After two long meetings in the past three weeks, the Lynchburg Planning Commission came to a recommendation Wednesday night regarding short-term rentals and how to regulate them.
The commission’s recommendations for the new ordinance, along with city staff’s recommendations, will go before city council in the coming months.
After a discussion on the topic at a Jan. 23 meeting, planning commissioners decided they wanted city officials to take a closer look at a few items within the draft ordinance.
During the meeting, supporters of short-term rentals said renting out their homes supplements their income and increases tourism in the city, as well as provides alternatives to hotels. But the city has stated it has heard 11 complaints last year and six in 2017 regarding short-term rentals and the safety, noise and trash associated with them.
Commissioners agreed in January an updated ordinance for the growing short-term rental market is necessary,but more discussion was needed on some key items: the amount of the registration fee charged by the city, the maximum number of occupants allowed a one time and whether the property owner needed by the present while guests are in the home.
During Wednesday’s meeting, City Planner Tom Martin reminded planning commissioners that there are about 365 short-term listings in the city, an increase of 37 percent between 2016 and 2017.
Commissioners agreed short-term rentals should be allowed citywide, except in industrial zones. They also recommended a $150 registration fee and a $500 penalty fee if unpaid. Currently there is no registration fee.
The registration fee would be the equivalent of collecting the city’s 6.5 percent lodging tax if the property is used for short-term rental for 30 days per year at an estimated $75 per night.
“By having a [registration fee] like that, it’s for people who are serious about doing it,” Commissioner David Perault said.
Recommendations also included short-term rentals should be occupied for less than 30 days and property owners can only rent their space for no more than 120 days per year.The current policy does not address how many days owners can rent out their homes.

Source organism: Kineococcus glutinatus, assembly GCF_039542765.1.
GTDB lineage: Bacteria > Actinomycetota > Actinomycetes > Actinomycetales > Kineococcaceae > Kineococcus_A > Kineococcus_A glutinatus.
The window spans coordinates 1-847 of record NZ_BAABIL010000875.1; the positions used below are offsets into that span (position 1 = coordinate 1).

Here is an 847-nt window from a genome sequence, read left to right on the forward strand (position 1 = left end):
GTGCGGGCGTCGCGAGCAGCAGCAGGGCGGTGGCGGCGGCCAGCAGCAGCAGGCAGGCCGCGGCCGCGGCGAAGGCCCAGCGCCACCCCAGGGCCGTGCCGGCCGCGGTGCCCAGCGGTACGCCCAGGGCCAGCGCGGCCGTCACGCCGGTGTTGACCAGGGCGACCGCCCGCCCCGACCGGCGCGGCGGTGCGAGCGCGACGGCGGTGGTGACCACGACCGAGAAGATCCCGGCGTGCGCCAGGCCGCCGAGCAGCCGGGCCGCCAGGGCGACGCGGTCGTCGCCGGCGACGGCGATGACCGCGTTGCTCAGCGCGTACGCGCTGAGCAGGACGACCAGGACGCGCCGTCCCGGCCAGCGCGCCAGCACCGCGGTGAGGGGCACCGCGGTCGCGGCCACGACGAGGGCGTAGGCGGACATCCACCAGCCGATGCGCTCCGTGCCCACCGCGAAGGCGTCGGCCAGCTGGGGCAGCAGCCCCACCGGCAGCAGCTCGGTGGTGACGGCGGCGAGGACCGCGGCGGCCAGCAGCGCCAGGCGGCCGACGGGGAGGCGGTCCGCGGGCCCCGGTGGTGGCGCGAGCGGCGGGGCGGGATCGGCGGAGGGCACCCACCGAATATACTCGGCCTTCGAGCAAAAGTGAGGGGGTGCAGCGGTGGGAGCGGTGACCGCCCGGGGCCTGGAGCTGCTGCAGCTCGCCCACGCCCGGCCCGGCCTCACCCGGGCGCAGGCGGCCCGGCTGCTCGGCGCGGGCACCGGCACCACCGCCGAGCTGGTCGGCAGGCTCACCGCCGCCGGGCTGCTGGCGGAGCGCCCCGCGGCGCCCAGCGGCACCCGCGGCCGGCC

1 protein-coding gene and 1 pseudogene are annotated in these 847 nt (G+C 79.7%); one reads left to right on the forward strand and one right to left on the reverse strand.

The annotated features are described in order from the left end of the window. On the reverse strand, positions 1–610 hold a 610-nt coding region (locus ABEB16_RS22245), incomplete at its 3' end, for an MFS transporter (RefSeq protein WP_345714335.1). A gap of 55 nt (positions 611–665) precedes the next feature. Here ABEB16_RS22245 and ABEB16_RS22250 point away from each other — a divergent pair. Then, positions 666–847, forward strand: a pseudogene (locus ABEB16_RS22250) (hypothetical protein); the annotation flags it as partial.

The proposed ordinance states residential zones R-1, R-2 and R-C require owner occupancy, meaning the owner should live in the home full-time. This does not apply to any other zoning districts.
In addressing owner-occupancy, planning commissioners expressed concerns of creating a neighborhood just for short-term rentals, with no owners present to police their guests or clean up after them.
Chairman Tom Rogers asked Community Development Director Kent White and Zoning Administrator Kevin Henry if those currently renting their homes just for short-term rentals could be grandfathered into the ordinance, meaning the new rules would not apply,but both agreed everyone would need to be treated equally.
Henry said there would be a grace period of a few months while notices were sent out.
Commissioner Kensie Johnson said she understood the logic of “owner-occupied” but felt it was limiting the rights of property owners.
However, the owner would not have to be present in the rental while guests stay there, a change planning commissioners made from city staff’s recommendation.
“We need to distinguish owner-occupancy and the owner actually being there,” Commissioner Nancy Marion said. “Renting my house for the weekend is different from me not living there; it’s still my home and I still have my neighbors who I have to see. There’s a big difference. I would like owner-occupancy, but as far as owners having to be there, that I’m not so sure about.”
Recommendations also include allowing no more than four unrelated individuals staying in a short-term rental citywide, but there is no maximum for related guests, another change commissioners made from city staff’s recommendation to the ordinance.
City staff had proposed there be no more than three unrelated individuals per dwelling unit unless authorized by a conditional use permit.
Johnson said the trend of short-term rentals is for friends and girls to get away together and said she had a problem with the limit of three people. Commissioners also said they liked the idea of being able to allow two couples to stay together in one rental.
The short-term rentals would need to comply with building codes and the recommendation states if there are three violations, the city can revote on the rental permit.